It seems as though nearly every time I am prompted to write a new blog entry, it is because I have come to some peaceful, warm little discovery that I am among people who care about me and that Sweden truly is a place I can call a second home. But if I were to be completely honest, my actual experience is more like an overwhelming rollercoaster of either feeling totally out of place and wanting nothing more than to board a plane home or, as many of you have read about several times, receiving gentle confirmations that I do belong here in my own small way—that there might be a cozy little corner of Sweden that feels just as close to my heart as all the other places I love most in the world.
Both kinds of feelings have deepened in intensity over the past week or two, and they have begun to volley back and forth within shorter periods of time. It feels like I spend half the day half-tempted to go find a sketchy clinic that will take one of my kidneys in exchange for the fortune it would cost to fly home early and the other half feeling overwhelmed with joy that I can be here at this moment in my life, learning Swedish (and plenty of other things that I didn't bargain for, for better or worse). Today was such a day. Some friends noticed that I haven't been acting like myself lately. One girl asked me after everyone else had left the lunch table if there was something I needed to talk about. I almost burst into tears even though all I could really manage to say was that I missed my family, that I have had a bit of trouble sleeping, and that I usually carry my stress in my stomach. And lately that means I have stomachaches all the time.
None of that seems so profound, so shattering. I have had harder trials in my life. But I had to fight tears when I was trying to explain myself to this friend and it was almost even harder keeping myself from crying as I briskly walked over to the school library. I guess I figured I would either a) be safe weeping among books or b) keep my cool as I remembered how much I love reading. (If that sounds nerdy to you, that's because it is.) But it worked. I held it together and stayed on campus to do some reading assignments. About an hour later, one of my teachers from allmän invited me to join the class for a meeting they were having. I have been mostly attending lectures with Expo lately, so I don't see a lot of the old allmän gang anymore. I felt kind of ashamed. The last thing I wanted to do was to explain why I have been gone, which happens to involve an embarrassing combination of being with Expo and staying-at-home-eating-chocolate-in-my-bed because I can't pull myself together for the day.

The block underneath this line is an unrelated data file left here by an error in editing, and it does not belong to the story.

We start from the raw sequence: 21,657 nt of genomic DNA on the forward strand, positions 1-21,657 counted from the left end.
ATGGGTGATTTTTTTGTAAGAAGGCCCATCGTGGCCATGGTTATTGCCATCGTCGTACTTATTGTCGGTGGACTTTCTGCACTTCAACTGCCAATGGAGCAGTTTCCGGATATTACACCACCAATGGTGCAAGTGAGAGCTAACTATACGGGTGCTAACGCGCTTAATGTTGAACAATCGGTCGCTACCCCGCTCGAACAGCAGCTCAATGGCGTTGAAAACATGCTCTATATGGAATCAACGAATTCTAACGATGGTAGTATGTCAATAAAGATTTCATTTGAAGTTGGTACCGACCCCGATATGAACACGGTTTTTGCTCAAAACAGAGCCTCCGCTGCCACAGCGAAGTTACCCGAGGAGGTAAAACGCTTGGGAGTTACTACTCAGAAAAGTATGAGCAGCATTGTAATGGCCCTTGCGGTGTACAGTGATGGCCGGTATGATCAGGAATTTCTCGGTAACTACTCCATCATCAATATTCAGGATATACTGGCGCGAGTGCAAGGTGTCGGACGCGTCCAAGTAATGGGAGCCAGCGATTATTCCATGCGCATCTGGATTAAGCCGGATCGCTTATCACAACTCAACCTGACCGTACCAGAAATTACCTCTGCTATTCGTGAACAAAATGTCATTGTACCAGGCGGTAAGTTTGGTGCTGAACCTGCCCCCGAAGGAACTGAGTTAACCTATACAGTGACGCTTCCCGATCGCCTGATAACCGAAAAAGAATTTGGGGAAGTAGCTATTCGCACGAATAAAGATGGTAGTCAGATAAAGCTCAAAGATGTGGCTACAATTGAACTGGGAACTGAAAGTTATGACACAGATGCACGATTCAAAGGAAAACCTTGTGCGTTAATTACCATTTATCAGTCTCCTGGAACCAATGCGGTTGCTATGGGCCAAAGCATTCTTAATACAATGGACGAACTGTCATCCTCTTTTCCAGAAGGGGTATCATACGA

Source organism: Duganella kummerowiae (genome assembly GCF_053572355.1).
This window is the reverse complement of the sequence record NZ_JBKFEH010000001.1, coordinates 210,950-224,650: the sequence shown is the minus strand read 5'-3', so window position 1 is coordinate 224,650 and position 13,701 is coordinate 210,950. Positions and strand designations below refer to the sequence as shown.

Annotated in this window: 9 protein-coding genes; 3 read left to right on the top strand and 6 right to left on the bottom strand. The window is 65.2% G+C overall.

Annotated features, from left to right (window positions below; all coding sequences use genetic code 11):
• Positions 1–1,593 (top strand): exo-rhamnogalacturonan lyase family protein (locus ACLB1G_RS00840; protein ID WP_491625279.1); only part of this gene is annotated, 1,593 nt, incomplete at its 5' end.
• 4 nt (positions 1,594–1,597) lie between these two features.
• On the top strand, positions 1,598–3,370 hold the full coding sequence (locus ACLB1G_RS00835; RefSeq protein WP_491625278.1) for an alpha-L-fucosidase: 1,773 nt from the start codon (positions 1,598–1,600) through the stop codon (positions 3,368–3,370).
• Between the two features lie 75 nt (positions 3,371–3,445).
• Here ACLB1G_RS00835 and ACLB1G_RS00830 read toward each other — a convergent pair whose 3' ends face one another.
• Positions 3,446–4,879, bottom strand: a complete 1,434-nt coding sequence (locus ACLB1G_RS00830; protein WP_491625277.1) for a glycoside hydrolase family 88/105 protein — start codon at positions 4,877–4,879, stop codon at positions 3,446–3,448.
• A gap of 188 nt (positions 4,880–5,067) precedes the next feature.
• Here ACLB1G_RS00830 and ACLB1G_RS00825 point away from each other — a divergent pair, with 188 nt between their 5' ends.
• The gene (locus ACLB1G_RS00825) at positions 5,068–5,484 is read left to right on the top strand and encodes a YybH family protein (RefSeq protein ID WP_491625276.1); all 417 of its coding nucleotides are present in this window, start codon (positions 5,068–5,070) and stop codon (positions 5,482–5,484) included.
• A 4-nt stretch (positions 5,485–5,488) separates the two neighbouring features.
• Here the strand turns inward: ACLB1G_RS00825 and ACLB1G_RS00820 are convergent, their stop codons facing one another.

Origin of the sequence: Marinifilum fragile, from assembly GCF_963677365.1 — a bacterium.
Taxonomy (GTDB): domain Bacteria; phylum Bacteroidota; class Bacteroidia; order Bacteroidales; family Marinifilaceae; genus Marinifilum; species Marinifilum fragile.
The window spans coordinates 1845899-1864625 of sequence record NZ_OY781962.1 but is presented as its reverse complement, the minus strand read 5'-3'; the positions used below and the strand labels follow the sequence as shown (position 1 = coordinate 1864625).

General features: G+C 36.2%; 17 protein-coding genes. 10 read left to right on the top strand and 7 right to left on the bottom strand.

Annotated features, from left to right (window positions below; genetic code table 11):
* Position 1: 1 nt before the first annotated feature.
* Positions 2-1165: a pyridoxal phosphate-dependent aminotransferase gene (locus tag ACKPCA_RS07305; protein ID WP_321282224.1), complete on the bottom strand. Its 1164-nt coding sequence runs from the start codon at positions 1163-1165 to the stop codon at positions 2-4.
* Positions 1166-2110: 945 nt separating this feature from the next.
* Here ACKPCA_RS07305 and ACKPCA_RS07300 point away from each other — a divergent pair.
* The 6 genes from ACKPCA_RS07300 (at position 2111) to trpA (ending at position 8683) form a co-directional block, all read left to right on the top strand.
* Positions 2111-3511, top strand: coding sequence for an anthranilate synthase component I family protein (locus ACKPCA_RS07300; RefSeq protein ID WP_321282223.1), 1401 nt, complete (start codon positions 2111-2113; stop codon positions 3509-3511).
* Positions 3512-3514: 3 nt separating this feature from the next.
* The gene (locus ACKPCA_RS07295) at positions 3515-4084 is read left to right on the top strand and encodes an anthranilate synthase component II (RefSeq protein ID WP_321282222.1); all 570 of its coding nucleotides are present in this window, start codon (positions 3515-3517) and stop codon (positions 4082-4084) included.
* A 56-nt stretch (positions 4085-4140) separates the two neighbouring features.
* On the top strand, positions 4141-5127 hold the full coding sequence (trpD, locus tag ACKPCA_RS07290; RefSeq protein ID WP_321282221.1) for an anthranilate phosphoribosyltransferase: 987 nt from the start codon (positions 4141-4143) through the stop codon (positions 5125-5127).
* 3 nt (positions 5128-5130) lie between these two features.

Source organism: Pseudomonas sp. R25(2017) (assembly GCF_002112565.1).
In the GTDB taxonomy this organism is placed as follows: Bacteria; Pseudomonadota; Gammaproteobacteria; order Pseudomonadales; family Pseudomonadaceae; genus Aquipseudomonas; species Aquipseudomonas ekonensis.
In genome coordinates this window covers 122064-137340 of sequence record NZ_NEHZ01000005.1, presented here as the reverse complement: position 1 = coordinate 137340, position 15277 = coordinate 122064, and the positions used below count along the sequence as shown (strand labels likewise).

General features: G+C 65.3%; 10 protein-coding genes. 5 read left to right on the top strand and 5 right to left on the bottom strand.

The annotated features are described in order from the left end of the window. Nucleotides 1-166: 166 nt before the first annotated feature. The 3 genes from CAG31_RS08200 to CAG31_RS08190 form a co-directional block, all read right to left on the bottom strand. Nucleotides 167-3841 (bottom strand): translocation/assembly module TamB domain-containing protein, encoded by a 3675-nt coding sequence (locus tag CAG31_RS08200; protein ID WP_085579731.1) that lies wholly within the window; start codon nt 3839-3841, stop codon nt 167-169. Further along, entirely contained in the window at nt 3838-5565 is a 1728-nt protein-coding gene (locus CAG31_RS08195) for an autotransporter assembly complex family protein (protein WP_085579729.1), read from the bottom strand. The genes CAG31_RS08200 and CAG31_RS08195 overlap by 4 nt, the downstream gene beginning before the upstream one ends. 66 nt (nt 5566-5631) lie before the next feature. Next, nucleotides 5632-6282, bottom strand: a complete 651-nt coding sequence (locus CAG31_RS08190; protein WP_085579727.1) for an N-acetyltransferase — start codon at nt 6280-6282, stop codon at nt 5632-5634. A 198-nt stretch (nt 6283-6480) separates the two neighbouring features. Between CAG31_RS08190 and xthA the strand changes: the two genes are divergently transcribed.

My fears were allayed as I entered the classroom and Maria handed me gingerbread cookies. Everyone was drinking from juice boxes (I picked pear, a flavor they use way more here than in the States) and laughing at a Freudian slip Tomas had made as he began explaining our assignment for the day. We have been split up into groups that represent countries in the United Nations. I am one of the delegates from Russia. When this project first started a few weeks ago, it seemed like I was the only person ever doing any work. I gave a spontaneous presentation in front of the class about a dense climate-change document we had read, I looked up facts about the food situation in Russia, I organized our group binder, and I spent way too long looking up words so as to understand a Swedish write-up about Russia's political positions. It was frustrating because I am not the one who actually needs this particular education, and yet I was the only one fulfilling the group responsibilities. I guess I can't talk now because I basically bailed on the class after that, so now we Russians find ourselves in a quandary. Our group leader dropped the class just today, I believe, and all the other group members feel too overwhelmed to carry on with the task of representing our country in the meeting next week.
In spite of my limitations, I was nominated to give the talk explaining Russia's positions to the rest of the class; I mean, uh, the UN. Everyone expressed confidence in my ability to do this. And I have to admit, folks, I have come a long way since arriving here. I have grown more comfortable making spontaneous (i.e. not-laboriously-thought-out-before-raising-my-hand) comments in class, I can understand and participate in lunch-table conversation, I've given prayers and testimonies and even a talk in church, I can ask for help and directions without fear that I won't understand the answer given, I can talk on the phone with Swedes (that used to terrify me), and I've even had some arguments in Swedish now. That's a milestone. When the Expo class first returned after their seven-week internships, many remarked that my speech was quicker, more natural, and I was using more advanced vocabulary. I think I actually did a victory jump in the air upon receiving this news. My time and tears and turmoil have not been for naught!
So things are here-and-there. Up and down. 'Round and 'round. But I have found that traveling is kind of like that. You grow in miles. You are pulled out of not only your comfort zone but almost all your reference points. You are not yourself in relation to the familiar things: parents, siblings, long-time friends, familiar streets. It's like being alone with yourself in a sense. There is an element of discovery in that, a sense of wonder. Sometimes the peace I find in it is all-consuming. Other times, it just feels like loneliness wrapped in prettier packaging. But I'm trying to learn, or maybe just remember, that unexpected lovelinesses come out of loneliness. I wouldn't ever ask for some of the heartaches I've had here, but I likewise wouldn't have dared to dream of such rich blessings as the ones I've received since my arrival in late August.
Some nights I fall asleep while my thoughts spindle out into a long, unfinished prayer of gratitude.